A few thoughts on virus writing…

Once upon a time, back when everyone knew why a “floppy disk” was “floppy”, computers were not completely Windows-ized, and the black screen of DOS was the standard “desktop”, virus writers were just kids who happened to write viruses. They did it for fun, to assert themselves, to hit their friends and neighbours systems, or to get revenge on the world at large. They wrote some very silly viruses, and some very complicated viruses. They used different kinds of infection and stealth technologies, and there were lot of these “true” viruses – I remember a time when we were adding about 100 records per week to our antivirus database updates.

And now most malicious code is “commercial” – it’s designed to control infected networks and/or earn money (see more at the beginning of this article. In among these programs, we still find “true” viruses and Trojans. But surprise! Not as many as in the past. Looking at our statistics, I see that we are now adding less than 10 “true” viruses and Trojan programs a week – ten times less than ten years ago. Does this mean that virus writers have stopped creating “true” viruses? Yes. But why? The situation should be totally the opposite – there are more and more teenagers getting access to computers, so shouldn’t there be more and more “true” viruses written by them?

I think increased access to computers is actually the reason why the number of “true” viruses is decreasing. The fact is teenagers don’t have time for writing viruses – they’re busy playing online games.

They can assert their personality, they can create their own worlds, and destroy the existing one. They can find real friends, and “kill” virtual enemies in their virtual worlds. They attack and protect. They don’t need extra proof anymore.

So – the kids have left the world of “true” virus writing. This was a world which had bad, sometimes very bad, consequences, but sometimes it lead to the creation of technically interesting or sophisticated programs. In moving out of this world, they stopped training their brains by developing their own virtual creatures – now they’re lost in the virtual underworld of online computer games.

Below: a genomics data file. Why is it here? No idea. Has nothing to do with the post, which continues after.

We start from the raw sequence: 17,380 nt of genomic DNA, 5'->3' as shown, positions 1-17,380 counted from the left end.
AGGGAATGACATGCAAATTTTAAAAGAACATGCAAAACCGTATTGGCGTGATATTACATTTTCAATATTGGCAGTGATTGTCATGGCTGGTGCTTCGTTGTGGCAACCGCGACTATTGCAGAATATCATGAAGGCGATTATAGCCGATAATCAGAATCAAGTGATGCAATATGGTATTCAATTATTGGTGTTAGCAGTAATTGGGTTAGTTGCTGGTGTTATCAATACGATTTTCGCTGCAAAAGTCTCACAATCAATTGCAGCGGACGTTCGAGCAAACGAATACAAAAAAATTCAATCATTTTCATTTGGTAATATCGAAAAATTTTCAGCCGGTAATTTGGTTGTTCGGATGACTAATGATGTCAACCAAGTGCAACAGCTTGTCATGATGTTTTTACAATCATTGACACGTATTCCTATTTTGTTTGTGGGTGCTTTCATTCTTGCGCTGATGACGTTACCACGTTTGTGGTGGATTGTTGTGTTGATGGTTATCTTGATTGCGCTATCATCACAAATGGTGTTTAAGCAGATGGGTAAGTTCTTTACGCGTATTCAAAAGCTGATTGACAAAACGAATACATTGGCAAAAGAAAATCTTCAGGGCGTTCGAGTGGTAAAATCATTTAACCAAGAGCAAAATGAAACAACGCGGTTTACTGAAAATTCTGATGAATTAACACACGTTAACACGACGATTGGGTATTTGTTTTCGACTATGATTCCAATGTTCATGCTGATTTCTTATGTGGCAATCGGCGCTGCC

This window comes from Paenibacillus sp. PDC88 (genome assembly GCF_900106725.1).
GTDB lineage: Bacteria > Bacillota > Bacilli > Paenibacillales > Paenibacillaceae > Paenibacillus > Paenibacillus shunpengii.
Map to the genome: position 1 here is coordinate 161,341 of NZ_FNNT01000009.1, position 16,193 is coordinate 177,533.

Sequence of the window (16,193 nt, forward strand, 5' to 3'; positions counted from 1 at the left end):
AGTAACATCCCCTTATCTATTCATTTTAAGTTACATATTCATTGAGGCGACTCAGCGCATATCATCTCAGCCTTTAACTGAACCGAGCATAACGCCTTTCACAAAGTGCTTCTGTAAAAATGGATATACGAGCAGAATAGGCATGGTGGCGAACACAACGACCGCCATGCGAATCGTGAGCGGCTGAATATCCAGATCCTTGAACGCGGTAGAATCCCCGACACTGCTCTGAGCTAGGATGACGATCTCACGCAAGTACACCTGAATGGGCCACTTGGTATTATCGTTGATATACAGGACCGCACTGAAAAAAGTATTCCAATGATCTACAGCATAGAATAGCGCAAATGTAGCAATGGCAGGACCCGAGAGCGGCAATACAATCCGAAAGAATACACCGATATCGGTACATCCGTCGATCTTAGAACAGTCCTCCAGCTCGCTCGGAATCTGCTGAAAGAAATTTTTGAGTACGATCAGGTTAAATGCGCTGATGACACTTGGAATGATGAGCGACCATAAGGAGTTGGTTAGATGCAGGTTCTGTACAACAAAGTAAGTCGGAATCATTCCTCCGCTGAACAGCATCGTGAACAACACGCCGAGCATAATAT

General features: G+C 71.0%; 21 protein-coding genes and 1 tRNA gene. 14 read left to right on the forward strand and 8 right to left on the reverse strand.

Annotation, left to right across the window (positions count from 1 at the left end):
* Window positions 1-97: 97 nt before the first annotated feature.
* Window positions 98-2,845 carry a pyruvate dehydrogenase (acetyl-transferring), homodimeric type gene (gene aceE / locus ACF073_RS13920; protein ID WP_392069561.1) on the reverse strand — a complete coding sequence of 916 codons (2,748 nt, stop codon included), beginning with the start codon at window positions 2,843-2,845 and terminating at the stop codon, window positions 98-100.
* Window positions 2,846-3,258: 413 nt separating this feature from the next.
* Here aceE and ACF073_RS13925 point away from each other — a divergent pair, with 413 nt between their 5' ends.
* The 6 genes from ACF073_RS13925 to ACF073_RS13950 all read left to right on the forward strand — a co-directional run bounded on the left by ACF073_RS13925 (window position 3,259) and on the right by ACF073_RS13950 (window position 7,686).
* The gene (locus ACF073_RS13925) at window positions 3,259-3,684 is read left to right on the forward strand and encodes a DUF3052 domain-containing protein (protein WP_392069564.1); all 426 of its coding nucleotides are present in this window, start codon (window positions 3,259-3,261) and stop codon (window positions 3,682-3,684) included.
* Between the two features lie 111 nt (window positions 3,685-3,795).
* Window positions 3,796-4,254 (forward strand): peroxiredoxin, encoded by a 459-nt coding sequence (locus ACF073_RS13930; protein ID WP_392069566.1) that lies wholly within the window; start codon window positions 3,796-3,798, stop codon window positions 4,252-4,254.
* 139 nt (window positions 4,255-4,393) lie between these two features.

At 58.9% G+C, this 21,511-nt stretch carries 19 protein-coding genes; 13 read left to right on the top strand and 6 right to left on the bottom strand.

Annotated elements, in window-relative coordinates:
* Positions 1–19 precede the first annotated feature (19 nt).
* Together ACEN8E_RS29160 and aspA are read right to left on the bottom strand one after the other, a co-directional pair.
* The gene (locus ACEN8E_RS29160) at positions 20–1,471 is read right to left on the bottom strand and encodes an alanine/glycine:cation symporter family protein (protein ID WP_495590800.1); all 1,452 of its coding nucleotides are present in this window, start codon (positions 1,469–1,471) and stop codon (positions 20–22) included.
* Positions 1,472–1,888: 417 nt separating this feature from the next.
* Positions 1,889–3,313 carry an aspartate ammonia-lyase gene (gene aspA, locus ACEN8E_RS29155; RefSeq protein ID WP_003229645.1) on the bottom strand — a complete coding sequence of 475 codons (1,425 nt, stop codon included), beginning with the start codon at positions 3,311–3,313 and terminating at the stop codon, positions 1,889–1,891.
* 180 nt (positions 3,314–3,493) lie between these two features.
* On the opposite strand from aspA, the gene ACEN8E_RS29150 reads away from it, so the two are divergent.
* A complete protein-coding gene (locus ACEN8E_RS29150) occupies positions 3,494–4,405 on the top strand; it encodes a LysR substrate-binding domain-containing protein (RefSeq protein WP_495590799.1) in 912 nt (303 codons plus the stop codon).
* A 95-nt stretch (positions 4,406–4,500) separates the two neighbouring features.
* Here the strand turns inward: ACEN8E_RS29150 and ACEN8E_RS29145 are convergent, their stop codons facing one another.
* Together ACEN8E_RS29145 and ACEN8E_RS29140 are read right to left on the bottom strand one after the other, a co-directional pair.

Is this good or bad, for us and for them? I don’t know. My colleague Teodor Cimpoesu, from KL Romania, has also had some thoughts about this:

“People might think that it’s good for the AV vendors if virus writers produce malicious programs, and the more numerous and more complex, the better. This is one point of view.

From a security point of view, less complex viruses mean easier intervention. But with serious virus writers moving into the commercial arena, it looks like we may start to see more complex business malware soon – and then the AV industry may end up playing a significant role in blocking or breaking cybercrime.”

A few thoughts on virus writing…

Your email address will not be published. Required fields are marked *



APT trends report Q2 2021

This is our latest summary of advanced persistent threat (APT) activity, focusing on significant events that we observed during Q2 2021: attacks against Microsoft Exchange servers, APT29 and APT31 activities, targeting campaigns, etc.

LuminousMoth APT: Sweeping attacks for the chosen few

We recently came across unusual APT activity that was detected in high volumes, albeit most likely aimed at a few targets of interest. Further analysis revealed that the actor, which we dubbed LuminousMoth, shows an affinity to the HoneyMyte group, otherwise known as Mustang Panda.

WildPressure targets the macOS platform

We found new malware samples used in WildPressure campaigns: newer version of the C++ Milum Trojan, a corresponding VBScript variant with the same version number, and a Python script working on both Windows and macOS.

Ferocious Kitten: 6 years of covert surveillance in Iran

Ferocious Kitten is an APT group that has been targeting Persian-speaking individuals in Iran. Some of the TTPs used by this threat actor are reminiscent of other groups, such as Domestic Kitten and Rampant Kitten. In this report we aim to provide more details on these findings.

Subscribe to our weekly e-mails

The hottest research right in your inbox